Just wanted to say thanks for your book review [Taking Charge of Your Fertility] last month – I bought the book and have shared its insights with several people already! I couldn’t believe I was already in my mother’s body (well, in egg form) when she was still in my grandmother’s body. It gives me goose-bumps just thinking about it, and it gives you a sense of continuity with the matriarchal line and really is oddly empowering. Not to mention the possibility of freedom from condoms on offer! It was really, really helpful. Although charting has raised unimagined complexities that I won’t go into here…it is certainly not for the squeamish!
I recently spent six days working for Oxfam at Glastonbury festival. Despite living in muddy waterproofs, sleep deprivation due to the cold, hard sloping ground and constant noise, I have never felt so chilled out in my life. I put this down to various factors (not just the spliffs and booze).
1) Due to the high level of security I felt able to walk about alone (if one could be alone at Glastonbury) day or night. Unlike a city or town centre of a weekend night, I never felt threatened or unsafe and considering the huge number of stoned and pissed up punters I come across, I thought this was amazing.
2) I wore no make-up, shapeless waterproofs and boots – I wasn’t out to impress or attract anyone
3) I went alone. This gave me total freedom to do whatever and whenever I wanted to do it.
4) I wore no watch and listened to my body – ate when I was hungry, etc.
Something inside me shone. I felt sensual and sexual but this was not due to society telling me what I should look like or behave. For six days I worked my shifts, got drunk, high, danced, sat around talking and chatted up a lot. I was amazed how inner confidence is so much more attractive to others than any glossy cover ups-wether it be clothes or make-up.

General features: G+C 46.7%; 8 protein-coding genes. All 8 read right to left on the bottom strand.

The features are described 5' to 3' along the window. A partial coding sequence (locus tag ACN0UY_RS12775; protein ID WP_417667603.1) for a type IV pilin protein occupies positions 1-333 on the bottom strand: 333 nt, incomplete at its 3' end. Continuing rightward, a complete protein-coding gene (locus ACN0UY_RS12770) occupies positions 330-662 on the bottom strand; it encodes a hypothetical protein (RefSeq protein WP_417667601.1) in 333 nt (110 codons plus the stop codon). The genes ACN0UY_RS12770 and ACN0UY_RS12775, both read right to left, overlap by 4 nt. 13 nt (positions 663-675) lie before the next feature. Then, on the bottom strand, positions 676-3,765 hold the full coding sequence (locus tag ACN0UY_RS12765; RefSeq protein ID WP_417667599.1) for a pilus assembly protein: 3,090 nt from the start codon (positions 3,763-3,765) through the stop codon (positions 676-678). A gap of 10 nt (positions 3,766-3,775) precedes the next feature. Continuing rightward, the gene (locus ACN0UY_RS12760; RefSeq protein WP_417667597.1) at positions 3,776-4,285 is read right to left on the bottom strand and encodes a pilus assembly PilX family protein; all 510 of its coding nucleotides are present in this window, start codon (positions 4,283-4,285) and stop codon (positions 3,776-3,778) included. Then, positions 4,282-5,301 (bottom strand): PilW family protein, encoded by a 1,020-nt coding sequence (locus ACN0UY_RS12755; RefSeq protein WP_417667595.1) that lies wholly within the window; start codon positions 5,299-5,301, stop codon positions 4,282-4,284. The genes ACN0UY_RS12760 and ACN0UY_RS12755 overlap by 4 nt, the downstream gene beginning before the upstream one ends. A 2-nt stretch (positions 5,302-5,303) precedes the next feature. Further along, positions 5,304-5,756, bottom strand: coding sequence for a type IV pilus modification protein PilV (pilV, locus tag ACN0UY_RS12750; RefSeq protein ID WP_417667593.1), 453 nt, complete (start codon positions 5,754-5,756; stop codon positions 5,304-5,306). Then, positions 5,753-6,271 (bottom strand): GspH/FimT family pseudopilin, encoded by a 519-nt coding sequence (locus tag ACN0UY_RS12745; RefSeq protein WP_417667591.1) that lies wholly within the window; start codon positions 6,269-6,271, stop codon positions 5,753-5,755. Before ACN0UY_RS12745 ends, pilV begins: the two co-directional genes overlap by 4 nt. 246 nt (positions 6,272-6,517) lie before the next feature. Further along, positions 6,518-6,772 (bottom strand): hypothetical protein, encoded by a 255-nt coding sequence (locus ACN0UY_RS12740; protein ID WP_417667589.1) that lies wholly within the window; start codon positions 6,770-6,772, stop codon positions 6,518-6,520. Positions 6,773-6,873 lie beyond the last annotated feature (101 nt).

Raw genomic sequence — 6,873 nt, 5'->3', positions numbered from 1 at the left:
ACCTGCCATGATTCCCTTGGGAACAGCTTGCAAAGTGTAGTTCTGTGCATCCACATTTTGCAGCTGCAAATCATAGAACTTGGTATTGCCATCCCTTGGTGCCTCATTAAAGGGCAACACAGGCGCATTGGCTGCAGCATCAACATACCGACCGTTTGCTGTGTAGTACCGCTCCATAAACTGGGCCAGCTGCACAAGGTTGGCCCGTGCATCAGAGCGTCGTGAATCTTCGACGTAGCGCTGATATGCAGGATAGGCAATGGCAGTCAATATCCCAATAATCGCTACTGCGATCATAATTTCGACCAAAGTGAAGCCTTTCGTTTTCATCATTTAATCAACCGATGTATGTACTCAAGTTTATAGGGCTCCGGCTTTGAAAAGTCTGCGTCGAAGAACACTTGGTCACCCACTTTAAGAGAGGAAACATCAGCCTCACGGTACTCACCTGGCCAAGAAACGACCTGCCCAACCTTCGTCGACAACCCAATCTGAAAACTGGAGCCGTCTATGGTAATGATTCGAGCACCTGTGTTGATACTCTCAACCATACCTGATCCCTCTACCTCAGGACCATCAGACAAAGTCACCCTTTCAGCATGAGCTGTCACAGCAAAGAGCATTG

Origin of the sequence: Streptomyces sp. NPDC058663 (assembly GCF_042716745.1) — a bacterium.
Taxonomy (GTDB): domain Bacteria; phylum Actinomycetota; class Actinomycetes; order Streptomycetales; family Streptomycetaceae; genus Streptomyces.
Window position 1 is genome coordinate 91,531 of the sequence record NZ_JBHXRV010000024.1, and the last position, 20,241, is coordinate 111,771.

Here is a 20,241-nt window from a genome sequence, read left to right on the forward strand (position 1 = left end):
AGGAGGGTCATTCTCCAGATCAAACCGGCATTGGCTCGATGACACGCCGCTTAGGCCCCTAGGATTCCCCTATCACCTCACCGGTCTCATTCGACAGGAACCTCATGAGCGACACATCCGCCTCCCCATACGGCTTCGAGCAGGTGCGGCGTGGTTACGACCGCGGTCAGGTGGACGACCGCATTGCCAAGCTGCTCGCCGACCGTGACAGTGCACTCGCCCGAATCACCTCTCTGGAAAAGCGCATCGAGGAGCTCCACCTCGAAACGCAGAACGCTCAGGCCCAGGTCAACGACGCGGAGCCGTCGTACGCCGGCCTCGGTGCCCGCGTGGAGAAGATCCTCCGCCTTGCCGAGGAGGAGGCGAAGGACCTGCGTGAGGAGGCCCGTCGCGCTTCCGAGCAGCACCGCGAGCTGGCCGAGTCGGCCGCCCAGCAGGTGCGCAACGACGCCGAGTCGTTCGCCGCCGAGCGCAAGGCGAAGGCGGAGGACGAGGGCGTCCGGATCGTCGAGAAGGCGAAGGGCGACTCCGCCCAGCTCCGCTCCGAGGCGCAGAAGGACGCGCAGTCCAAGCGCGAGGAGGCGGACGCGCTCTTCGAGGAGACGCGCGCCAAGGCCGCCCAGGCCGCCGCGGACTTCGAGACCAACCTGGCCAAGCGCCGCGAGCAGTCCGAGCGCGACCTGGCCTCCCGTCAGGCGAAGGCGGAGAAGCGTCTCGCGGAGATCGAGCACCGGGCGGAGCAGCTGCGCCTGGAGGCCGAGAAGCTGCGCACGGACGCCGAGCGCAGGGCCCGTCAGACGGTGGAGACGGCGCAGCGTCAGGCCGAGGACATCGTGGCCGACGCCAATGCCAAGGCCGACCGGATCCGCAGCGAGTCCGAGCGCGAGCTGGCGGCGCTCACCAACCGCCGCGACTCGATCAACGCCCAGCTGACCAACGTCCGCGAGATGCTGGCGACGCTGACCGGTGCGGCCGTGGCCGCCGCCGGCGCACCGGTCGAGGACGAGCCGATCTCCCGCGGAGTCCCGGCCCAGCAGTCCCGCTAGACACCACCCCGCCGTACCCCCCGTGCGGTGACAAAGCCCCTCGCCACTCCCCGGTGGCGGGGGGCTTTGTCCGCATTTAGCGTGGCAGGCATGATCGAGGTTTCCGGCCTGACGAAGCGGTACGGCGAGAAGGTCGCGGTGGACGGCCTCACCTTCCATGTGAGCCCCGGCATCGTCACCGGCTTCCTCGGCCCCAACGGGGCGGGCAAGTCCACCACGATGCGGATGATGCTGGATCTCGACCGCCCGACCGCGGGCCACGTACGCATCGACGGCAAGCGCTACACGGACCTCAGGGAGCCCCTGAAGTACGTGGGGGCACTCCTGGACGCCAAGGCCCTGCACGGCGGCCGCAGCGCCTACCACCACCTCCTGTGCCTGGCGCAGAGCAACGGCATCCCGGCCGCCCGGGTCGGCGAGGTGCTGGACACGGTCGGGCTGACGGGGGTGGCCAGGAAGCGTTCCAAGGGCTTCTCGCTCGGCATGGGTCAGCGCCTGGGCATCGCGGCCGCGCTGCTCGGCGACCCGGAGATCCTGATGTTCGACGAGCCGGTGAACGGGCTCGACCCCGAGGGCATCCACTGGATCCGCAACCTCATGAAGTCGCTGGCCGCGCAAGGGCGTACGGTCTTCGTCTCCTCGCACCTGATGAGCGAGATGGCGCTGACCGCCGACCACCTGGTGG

But the Glastonbury experience is just that-short lived and not real life (although some will argue it is just that). How can I feel safe walking through a city centre at night and how can I shut out the constant pressures to behave and look like what? Not a real woman that’s for sure.
For the record I am a 43 year old mature student (married with kids) who previously had never put up a tent-never mind camped alone.
Re: Teenagers and Cosmetic Surgery
I wanted to say thank you. This article expresses the feelings I have often had of make up and cosmetic surgery being on the same scale, and its enlightening for me to see them expressed so well. I also felt a connection with the statement ‘I’m torn every day between my feminist ideals and the impulse to just – well, lighten up’. I couldn’t have put it better myself. Thanks again for a brilliant article.
I hadn’t looked at Natasha Forrest’s review of the Frank Oz remake of The Stepford Wives before going to see the film, but on reading it now I just wanted to say that she has pretty much echoed the thoughts that went through my mind when sat in the cinema. I cringed at the opening minutes with Kidman struggling to inject a bit of comedy into her character, Joanna Eberhart, who has been updated to resemble a rather grim characature of a female executive. The characterisation was poor, the plot weak and the ending disappointing. I think I’m going to take Rachel’s advice and check out the original film instead. It’s a shame I didn’t read this review first as it would have saved me some money!